The concert, which is admission free, starts with Asociación Cultural y Recreativa Unión Musical Aída from San Andrés. The 28 musicians, conducted by Juan Alexis González Rodríguez, will start with the paso doble Crearte, by José Luis Peiró Reig, to then go on with Jacob de Haan’s Queen of the dolomites. They will finish with the paso doble La Fallera, by Ferrer Ferrán.

The 29 musicians of the Asociación Cultural Musical Princesa Yaiza in El Rosario will play under the baton of Juan Antonio Rancel Tejera. The band will open with the paso doble Soñad el mar, by Manuel Morales Martínez, to be followed by Nuni Osorio’s Cycles and Myths. They will close with I was born to love you, by Queen, in a version arranged by Francisco Curbelo and featuring Aarón Morales as soloist.

The Sociedad Filarmónica Nivaria, from Arafo, will end the concert with its 88 musicians. Conducted by Miguel Ángel Expósito Marrero, the banda will start their repertoire with Sergi Pastor’s concert paso doble Daniela Gómez de los Ángeles. They will then play Pompeii, by José Alberto Pina and will put an end to the second  Primavera Musical session with the zarzuela intermezzo La boda de Luis Alonso, by Gerónimo Giménez.

The Primavera Musical series, an initiative of the Federación Tinerfeña de Bandas de Música [Tenerife Music Bands Federation], with the collaboration of the Cabildo, is held at Auditorio de Tenerife’s Sala de Cámara. It started on 1 March and continues on 8, 15 and 22 March; 5, 19, 26 April; 10, 17, 24 and 31 May and 14 June. Concerts start at 11:30 am and admission is free.

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On its third year, the Festival Internacional de Música Antigua de Tenerife (Fimante) presents twelve concerts to take place in different municipalities across the island. Six of these events are part of the Nova Ars Organorum (NAO) series and will bring to life the historic organs in the churches of the island as well as the unique 21st century instrument housed at the Auditorio de Tenerife. There will be a total of four concerts: two organ and two chamber concerts at this cultural venue, which is under the Department of Culture, Education, Youth and Sport of the Cabildo de Tenerife, led by Councillor Concepción Rivero.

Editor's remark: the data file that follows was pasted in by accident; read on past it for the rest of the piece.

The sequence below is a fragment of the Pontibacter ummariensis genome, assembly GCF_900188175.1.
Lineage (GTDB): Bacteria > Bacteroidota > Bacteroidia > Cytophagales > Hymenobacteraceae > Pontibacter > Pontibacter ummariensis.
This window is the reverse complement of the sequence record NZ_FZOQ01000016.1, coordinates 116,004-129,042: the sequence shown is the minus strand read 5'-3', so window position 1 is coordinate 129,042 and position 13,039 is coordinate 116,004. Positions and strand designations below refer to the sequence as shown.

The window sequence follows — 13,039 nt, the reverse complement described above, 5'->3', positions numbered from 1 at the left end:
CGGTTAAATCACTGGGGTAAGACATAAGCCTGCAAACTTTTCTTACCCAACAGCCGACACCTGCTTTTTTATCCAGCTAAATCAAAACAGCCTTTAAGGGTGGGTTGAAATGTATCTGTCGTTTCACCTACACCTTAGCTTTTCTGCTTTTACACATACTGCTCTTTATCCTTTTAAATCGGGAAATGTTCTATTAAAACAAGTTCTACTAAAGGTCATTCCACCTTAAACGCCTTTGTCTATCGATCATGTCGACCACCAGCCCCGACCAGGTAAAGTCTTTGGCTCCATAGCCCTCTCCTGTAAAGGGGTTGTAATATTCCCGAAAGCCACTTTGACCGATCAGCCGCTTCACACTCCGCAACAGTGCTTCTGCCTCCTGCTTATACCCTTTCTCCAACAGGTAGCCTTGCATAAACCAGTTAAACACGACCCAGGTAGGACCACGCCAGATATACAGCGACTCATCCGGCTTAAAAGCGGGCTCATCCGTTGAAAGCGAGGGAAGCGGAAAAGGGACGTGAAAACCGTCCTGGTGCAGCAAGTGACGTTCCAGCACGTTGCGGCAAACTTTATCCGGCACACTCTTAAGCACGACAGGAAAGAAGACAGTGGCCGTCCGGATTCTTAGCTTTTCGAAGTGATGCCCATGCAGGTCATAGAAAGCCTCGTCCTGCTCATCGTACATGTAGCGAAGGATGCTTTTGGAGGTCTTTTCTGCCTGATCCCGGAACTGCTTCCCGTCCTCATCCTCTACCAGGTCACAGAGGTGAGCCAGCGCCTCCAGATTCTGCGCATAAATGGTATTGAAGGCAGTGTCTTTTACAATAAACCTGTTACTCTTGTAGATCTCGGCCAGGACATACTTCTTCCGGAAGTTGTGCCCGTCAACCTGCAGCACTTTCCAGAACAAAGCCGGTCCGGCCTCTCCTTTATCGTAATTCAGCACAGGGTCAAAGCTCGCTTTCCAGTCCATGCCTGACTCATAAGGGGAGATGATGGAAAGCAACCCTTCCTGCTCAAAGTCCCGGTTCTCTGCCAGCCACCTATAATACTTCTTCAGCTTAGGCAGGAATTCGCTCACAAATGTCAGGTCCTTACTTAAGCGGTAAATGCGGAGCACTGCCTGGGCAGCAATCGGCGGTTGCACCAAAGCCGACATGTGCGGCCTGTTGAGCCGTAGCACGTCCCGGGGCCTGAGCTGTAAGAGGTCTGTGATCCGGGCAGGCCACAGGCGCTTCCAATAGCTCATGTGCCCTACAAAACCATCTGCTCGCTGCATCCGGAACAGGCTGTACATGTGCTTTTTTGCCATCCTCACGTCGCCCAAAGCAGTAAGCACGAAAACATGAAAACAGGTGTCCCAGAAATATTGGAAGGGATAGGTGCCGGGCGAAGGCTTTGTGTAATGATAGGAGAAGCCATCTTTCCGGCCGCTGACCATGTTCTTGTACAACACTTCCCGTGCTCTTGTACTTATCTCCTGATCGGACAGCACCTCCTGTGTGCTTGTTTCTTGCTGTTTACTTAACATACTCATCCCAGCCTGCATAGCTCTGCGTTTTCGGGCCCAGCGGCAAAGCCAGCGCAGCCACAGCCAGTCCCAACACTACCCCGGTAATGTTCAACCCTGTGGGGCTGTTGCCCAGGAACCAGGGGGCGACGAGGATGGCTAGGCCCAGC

Rivero expects it to be as successful as in previous years, “when the churches and auditoriums were full of people enjoying early music, bringing culture to the whole island”. Different venues in Buenavista del Norte, Granadilla de Abona, Guía de Isora, La Orotava, La Victoria de Acentejo and Santa Cruz de Tenerife will be hosting the concerts, which feature organists, soloists and chamber music ensembles.

The first engagement for the 3rd Fimante will be at 8:15 pm on 14th March in San Juan Church in La Orotava.  Un concierto con dos caras [A Two-sided Concert], featuring Roberto Fresco, principal organist of the Catedral de Santa María la Real de la Almudena. The title of the concert is a reference to the fact that there are two 18th century German organs in this church, one from the first half (Otto Diederich Richborn, 1723) and the other one from the second half of the century (unknown, 1770).

The next venue will be Museo de Artesanía Iberoamericana de Tenerife, also in La Orotava. The concert is on 17 April at 8:30 pm and features soprano Estefanía Perdomo Nogales and Carlos Oramas with a Romantic guitar to perform Canciones de Cámara Española [Spanish Chamber Songs].